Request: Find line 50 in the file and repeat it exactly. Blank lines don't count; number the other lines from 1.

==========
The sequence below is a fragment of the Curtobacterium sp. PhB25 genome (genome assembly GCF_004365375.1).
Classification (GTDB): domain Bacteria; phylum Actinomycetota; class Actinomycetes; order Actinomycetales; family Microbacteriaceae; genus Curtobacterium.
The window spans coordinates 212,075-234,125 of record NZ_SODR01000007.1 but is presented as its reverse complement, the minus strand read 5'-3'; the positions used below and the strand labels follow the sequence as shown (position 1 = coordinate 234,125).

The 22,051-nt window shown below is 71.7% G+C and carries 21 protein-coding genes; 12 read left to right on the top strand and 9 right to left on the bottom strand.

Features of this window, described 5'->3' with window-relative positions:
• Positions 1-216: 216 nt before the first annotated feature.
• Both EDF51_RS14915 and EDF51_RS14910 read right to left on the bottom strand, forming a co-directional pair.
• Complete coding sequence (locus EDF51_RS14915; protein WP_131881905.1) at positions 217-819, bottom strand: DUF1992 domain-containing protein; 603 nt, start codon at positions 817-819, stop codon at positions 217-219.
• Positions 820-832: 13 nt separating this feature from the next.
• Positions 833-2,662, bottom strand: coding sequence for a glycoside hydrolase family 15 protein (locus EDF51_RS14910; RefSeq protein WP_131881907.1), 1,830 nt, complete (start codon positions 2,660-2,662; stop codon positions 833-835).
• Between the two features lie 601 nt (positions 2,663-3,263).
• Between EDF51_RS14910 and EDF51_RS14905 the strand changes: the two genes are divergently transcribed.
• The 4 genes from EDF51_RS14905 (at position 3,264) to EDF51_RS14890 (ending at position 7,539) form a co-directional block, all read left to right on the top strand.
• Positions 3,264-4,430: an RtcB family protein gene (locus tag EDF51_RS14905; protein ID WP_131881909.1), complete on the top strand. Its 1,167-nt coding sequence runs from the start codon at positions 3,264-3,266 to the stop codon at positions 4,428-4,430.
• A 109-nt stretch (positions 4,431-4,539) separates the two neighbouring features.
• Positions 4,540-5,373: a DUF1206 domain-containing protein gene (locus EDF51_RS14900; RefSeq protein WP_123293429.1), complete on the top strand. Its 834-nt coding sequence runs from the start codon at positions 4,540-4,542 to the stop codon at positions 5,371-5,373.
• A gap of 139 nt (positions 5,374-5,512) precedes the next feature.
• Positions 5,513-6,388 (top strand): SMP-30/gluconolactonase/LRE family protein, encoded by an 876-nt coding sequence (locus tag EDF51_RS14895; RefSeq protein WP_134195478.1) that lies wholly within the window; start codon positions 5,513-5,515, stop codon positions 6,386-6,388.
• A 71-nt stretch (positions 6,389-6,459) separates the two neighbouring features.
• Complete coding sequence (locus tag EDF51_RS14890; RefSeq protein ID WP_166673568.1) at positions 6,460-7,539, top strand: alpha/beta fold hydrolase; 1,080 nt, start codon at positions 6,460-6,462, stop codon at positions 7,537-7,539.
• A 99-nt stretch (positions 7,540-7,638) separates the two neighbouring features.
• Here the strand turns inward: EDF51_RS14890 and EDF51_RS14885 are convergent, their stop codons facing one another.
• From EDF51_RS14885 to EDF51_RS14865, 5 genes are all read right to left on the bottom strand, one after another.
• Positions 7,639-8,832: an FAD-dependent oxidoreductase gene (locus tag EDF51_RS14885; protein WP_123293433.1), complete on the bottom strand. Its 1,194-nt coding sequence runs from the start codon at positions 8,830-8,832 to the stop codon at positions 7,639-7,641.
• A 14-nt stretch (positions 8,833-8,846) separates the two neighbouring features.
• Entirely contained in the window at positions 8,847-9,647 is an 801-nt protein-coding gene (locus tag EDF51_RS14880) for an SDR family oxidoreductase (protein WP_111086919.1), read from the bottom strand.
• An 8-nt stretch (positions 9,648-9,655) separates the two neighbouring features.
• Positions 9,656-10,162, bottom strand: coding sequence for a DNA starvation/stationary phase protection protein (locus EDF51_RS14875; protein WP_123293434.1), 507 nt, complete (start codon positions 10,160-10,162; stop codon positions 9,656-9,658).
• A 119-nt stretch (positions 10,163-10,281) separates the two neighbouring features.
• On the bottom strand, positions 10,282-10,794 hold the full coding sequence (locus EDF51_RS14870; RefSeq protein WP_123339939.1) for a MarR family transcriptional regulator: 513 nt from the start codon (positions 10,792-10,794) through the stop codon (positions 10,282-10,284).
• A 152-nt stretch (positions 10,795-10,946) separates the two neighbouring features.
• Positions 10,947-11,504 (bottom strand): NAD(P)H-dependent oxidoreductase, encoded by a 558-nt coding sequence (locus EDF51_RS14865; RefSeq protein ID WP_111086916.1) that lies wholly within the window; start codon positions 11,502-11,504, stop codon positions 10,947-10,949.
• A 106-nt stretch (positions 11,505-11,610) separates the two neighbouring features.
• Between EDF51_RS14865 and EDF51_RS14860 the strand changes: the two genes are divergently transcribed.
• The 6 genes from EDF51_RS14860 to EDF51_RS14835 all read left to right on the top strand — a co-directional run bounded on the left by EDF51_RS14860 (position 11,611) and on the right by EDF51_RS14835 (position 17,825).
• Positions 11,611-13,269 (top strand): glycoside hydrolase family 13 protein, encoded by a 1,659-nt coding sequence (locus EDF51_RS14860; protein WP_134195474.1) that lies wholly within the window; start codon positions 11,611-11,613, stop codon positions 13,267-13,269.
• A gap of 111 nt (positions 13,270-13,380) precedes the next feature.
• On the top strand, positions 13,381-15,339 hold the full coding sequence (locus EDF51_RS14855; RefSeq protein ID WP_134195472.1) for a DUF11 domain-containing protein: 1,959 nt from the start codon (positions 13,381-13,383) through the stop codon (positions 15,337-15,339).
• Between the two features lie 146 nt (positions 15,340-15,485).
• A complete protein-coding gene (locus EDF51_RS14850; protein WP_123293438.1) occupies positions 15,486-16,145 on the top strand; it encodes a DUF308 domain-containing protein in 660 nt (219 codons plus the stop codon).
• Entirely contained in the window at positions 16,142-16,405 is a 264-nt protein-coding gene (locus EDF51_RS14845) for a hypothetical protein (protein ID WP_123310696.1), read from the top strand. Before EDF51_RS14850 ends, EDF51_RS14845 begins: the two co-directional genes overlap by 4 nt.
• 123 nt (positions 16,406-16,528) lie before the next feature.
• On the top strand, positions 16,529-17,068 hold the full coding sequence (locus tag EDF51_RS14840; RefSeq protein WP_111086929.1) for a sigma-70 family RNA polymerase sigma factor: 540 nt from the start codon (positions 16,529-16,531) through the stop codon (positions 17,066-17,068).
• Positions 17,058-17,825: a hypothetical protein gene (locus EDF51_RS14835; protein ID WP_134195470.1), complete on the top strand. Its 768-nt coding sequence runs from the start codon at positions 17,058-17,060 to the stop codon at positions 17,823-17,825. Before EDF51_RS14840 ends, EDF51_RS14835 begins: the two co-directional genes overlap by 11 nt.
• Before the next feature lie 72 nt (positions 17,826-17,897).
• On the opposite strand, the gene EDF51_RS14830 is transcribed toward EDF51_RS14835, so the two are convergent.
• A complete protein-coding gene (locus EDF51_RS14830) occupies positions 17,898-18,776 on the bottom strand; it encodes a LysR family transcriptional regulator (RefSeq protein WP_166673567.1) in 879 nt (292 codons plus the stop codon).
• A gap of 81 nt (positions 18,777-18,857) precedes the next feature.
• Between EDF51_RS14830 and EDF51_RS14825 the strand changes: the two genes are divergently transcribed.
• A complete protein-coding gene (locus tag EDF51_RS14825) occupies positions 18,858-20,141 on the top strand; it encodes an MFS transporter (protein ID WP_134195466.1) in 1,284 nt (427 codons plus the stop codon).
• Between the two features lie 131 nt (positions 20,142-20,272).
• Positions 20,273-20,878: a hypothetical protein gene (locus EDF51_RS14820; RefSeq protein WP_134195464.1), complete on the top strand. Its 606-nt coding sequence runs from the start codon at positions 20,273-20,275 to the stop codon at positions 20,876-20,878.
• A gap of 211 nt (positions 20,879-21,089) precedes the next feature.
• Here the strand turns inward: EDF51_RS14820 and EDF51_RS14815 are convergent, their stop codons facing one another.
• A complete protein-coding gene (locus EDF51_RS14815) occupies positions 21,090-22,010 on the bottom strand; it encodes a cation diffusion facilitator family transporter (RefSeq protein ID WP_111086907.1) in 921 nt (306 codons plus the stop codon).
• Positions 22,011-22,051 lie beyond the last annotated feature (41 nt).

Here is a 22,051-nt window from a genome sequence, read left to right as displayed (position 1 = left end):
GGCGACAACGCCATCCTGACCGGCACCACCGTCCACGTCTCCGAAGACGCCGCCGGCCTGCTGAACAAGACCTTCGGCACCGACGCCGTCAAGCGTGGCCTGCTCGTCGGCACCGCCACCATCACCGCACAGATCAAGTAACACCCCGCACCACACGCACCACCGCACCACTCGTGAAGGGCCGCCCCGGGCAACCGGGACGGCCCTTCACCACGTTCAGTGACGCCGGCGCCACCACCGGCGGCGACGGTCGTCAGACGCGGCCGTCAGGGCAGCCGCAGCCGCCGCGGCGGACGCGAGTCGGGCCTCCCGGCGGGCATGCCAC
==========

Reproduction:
• A complete protein-coding gene (locus tag EDF51_RS14825) occupies positions 18,858-20,141 on the top strand; it encodes an MFS transporter (protein ID WP_134195466.1) in 1,284 nt (427 codons plus the stop codon).